What did Christ mean when He said that He had come to FULFILL the law? Doesn't this imply that He did away with the law?


Christ’s statement that He came to FULFILL the law does NOT mean that He did away with it — quite the CONTRARY is correct.

Notice what Christ said in Matthew 5:17: “Do NOT think that I came to DESTROY the Law or the Prophets. I did not come to destroy BUT to fulfill.” Christ did not say here that He had come to destroy the law. Neither did He say that “fulfilling” the law meant, “destroying it,” because if that were true, Christ’s statement would read: “I did not come to destroy the law but to destroy the law.” This would make no sense.

In the Greek, the word for “fulfill” is “pleroo.” It is true that this word can designate completion or even cessation — but as will be pointed out, it can also mean a continued activity of carrying out something — depending on the context. For instance, in Luke 7:1, the word “pleroo” is used in the sense of “end” or “conclude”: “Now when He concluded all His sayings…” In Acts 19:21, the Greek word is translated as “accomplished” : “When these things were accomplished…” (The Authorized Version says “ended” in both passages.)

However, in the majority of cases, the Greek word “pleroo” conveys the meaning of “filling up” or “making full,” with the concept of continuing to carry out a specific task.

In our free booklet, “And Lawlessness Will Abound,” we explain on pages 17 and 18:

“Christ did not come to do away with God’s spiritual law of the Ten Commandments. He stated in Matthew 5:17 that He had NOT come to destroy the law, but to fulfill it-to magnify it, to exalt it and to make it more honorable (Isaiah 42:21), to fill it up with its intended meaning, to show how to keep it perfectly in the flesh. The Greek word for ‘fulfill’ is ‘pleroo.’ It literally means ‘to fill’ or ‘to make full’ (Young’s Analytical Concordance to the Bible). In Matthew 3:15 it is used in this context: ‘…it is fitting for us to fulfill all righteousness.’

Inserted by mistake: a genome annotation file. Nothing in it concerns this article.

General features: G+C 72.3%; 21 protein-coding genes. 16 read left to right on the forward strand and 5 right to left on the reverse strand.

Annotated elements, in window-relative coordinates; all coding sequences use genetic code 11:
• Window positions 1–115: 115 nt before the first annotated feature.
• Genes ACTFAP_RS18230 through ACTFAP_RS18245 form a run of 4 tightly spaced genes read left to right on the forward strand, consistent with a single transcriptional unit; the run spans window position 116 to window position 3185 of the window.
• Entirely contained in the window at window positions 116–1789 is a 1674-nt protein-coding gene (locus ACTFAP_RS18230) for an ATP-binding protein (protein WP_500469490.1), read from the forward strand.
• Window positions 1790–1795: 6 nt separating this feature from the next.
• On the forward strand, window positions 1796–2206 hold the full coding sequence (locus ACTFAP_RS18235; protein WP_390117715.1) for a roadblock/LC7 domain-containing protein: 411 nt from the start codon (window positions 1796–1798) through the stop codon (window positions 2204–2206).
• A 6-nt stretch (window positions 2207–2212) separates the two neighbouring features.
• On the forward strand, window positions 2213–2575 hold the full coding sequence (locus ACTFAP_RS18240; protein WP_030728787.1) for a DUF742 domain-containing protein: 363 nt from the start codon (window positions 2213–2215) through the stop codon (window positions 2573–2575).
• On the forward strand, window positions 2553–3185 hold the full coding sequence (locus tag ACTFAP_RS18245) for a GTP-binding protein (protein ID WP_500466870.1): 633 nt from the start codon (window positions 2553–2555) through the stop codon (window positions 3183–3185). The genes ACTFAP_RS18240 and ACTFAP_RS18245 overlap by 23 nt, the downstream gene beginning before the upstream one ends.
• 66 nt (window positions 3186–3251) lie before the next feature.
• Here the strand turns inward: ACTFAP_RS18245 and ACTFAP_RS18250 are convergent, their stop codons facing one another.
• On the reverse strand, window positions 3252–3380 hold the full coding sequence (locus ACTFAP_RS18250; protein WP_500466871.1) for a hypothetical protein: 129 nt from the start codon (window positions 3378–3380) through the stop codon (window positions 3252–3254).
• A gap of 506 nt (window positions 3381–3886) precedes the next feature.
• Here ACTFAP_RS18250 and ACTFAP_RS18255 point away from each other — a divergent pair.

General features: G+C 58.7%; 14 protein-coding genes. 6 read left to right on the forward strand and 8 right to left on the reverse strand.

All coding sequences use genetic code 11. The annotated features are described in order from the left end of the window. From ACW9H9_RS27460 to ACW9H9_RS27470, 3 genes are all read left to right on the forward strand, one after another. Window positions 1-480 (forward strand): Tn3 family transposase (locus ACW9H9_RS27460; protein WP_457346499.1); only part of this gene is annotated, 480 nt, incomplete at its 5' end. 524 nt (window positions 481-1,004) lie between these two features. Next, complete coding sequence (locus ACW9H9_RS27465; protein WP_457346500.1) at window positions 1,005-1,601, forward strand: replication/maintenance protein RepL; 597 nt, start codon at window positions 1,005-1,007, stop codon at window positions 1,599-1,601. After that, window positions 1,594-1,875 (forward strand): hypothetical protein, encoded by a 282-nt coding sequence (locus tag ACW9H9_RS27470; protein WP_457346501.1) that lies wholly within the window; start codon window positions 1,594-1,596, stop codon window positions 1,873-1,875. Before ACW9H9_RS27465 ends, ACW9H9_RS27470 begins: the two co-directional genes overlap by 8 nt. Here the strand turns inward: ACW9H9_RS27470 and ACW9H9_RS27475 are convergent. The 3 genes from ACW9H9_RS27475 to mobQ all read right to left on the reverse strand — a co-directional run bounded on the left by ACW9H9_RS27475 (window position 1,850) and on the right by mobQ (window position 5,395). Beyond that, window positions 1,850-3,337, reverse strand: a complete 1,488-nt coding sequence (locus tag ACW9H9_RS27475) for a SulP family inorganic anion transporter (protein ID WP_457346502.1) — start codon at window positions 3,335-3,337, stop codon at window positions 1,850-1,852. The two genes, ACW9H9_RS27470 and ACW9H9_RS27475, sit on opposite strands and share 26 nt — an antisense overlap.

“In Philippians 2:2, Paul states, ‘…fulfill my joy by being like-minded, having the same love.’ Further, Paul reminds the saints in Colosse that he became a minister to ‘fulfill the word of God’ (Colossians 1:25), and he admonishes Archippus to ‘take heed to the ministry which you have received in the Lord, that you may fulfill it’ (Colossians 4:17). None of these passages convey the thought that something has ended-rather, the obvious understanding is that something should be continued to be filled with meaning, or to be brought to perfection… God’s spiritual law, as defined in the Ten Commandments, the statutes and the judgments, ‘stand[s] fast forever and ever’ (Psalm 111:7-8), and… it is easier for heaven and earth to pass away ‘than for one tittle of the law to fail’ (Luke 16:17). A tittle is the smallest stroke in a Hebrew letter.”

In the above-quoted excerpt, the Greek word “pleroo” conveys the meaning of fulfilling a task in a continuing way, rather than completing a task and ceasing to do it.

In addition, note this quote from page 4 of the same booklet:

“The apostle James… silences those who claim that we today do not have to keep ALL of God’s Ten Commandments. Let’s read his decisive answer in James 2:8-12: “If you really fulfill [that is, keep] the royal law according to the Scripture, You shall love your neighbor as yourself, you do well; but if you show partiality, you commit sin, and are convicted by the law as transgressors. For whoever shall keep [or, fulfill] THE WHOLE LAW, and yet stumble in one point, he is guilty of ALL. For He who said, Do not commit adultery, also said, Do not murder. Now if you do not commit adultery, but you do murder, you have become a TRANSGRESSOR of the law. So speak and so do as those who will be judged by the law of liberty.”

In this passage, the Greek word for “fulfill” is “teleo,” but the intended meaning is obviously the same: We are to continue fulfilling or keeping the Law — not ceasing to keep it. This conclusion is clear when we understand what sin is — and that we have to repent of sin to obtain eternal life.

Please note these excerpts from pages 14-15 of our free booklet, “Baptism–A Requirement for Salvation?” :